If, for girls in that ‘gentler era’, sex was polluted by the potential for punishment, shame and physical suffering, it was also an area of extreme ignorance. Information was not available, hard or perilous to find — and was often inaccurate.
We have gone too far in the other direction now, using sex education classes to promote ideological positions on matters such as consent and sexual identity, and normalising porn. Sex education organisations like Sexplain teach Year 8 “what LGQTIA+ means and why it’s important”; by Year 11 it’s “analysis of mainstream porn; framework of power”; “intersectionality and queer theory”.
But in those halcyon days of repression, long before any sex education at all, there was, as Fisher and Szreter found, a “pervasive culture of ignorance”. Knowing about sex, discussion or even mentioning sexual matters as late as the 1930s and 1940s was “lacking in respectability” and “verging on the immoral”. The result was that many women did not know that intercourse led to pregnancy; the belief that female genitalia were ‘dirty’ led to a dislike of one’s body, a reluctance to seek medical advice, maltreatment by doctors, and problems inserting tampons and diaphragms.
Most scholars agree that over the course of the 20th century, Western societies swung from a repressive, phobic obsession with sex, to the more narcissistic idea that sex is key for self-development and merits constant attention. But by focusing too narrowly on this narrative, one risks overlooking equally important developments.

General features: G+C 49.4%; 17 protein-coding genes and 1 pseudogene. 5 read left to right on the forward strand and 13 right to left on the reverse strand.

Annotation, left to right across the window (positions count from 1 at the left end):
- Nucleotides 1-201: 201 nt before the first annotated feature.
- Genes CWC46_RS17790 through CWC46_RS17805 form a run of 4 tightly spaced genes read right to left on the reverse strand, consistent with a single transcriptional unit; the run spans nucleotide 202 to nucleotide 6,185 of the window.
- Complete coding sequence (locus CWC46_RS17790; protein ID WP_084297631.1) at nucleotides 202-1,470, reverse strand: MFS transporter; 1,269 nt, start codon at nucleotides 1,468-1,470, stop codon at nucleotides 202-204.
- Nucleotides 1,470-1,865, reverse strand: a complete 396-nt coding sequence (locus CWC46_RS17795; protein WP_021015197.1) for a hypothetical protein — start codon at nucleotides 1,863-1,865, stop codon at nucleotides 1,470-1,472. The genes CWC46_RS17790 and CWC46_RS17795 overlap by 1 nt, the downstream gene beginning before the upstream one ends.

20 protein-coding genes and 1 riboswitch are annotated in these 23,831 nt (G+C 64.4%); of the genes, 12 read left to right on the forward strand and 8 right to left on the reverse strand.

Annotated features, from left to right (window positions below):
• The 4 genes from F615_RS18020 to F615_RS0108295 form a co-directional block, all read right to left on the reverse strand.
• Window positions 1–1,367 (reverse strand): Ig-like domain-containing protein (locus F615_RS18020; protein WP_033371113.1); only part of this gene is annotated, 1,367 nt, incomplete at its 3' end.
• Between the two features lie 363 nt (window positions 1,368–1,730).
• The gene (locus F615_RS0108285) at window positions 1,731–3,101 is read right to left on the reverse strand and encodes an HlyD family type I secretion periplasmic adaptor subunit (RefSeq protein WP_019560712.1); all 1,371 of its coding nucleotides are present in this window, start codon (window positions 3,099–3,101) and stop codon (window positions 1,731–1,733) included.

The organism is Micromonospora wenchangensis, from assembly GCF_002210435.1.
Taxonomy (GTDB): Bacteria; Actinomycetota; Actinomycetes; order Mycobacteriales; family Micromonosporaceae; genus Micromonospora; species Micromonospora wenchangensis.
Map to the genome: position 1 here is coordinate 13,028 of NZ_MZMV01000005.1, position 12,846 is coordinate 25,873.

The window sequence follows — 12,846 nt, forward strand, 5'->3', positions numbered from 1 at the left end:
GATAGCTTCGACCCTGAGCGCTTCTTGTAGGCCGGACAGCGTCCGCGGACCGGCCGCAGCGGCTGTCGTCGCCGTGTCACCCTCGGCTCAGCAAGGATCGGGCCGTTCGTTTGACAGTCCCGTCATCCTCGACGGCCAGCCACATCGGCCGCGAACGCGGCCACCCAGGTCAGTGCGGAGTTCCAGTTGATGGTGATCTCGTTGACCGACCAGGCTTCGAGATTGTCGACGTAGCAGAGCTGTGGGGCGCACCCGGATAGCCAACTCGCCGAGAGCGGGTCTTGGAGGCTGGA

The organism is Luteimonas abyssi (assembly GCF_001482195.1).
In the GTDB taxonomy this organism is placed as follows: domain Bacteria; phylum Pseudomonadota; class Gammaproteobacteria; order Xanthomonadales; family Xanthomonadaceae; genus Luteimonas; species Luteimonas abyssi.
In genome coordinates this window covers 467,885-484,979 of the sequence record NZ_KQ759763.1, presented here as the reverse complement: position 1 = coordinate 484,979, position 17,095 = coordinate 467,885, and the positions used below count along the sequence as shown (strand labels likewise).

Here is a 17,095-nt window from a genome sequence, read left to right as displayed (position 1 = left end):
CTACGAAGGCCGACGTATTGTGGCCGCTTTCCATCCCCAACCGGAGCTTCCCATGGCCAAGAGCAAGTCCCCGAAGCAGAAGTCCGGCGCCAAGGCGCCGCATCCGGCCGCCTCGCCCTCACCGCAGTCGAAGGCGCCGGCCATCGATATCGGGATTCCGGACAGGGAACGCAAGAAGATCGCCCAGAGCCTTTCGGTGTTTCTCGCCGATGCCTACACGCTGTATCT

The rise of the ‘companionate ideal’ of marriage, for instance, was championed with particular vigour by sociologists and politicians after the First World War. Generally, sex was not a central component of this ‘ideal’, which focused on mutual understanding and true friendship. Rooted in the traditional separation of gendered roles, where the man peacefully won the bread, and the woman ran the domestic sphere, it was very like the idyllic life Fane herself describes as the home-maker wife of a consultant surgeon. One can, therefore, look at the 20th century as the century in which love, not sex, got top billing.
Indeed, I’m often inclined to believe that it is in fact romantic love, not sex, that is the big mis-selling scandal of the 20th century. But in the end, trying to parse where love ends and sex begins is fruitless. The two can and very often do go hand in hand. Insisting they have nothing to do with each other makes for a spirited provocation, but is not convincing. Love matters, and so does sex.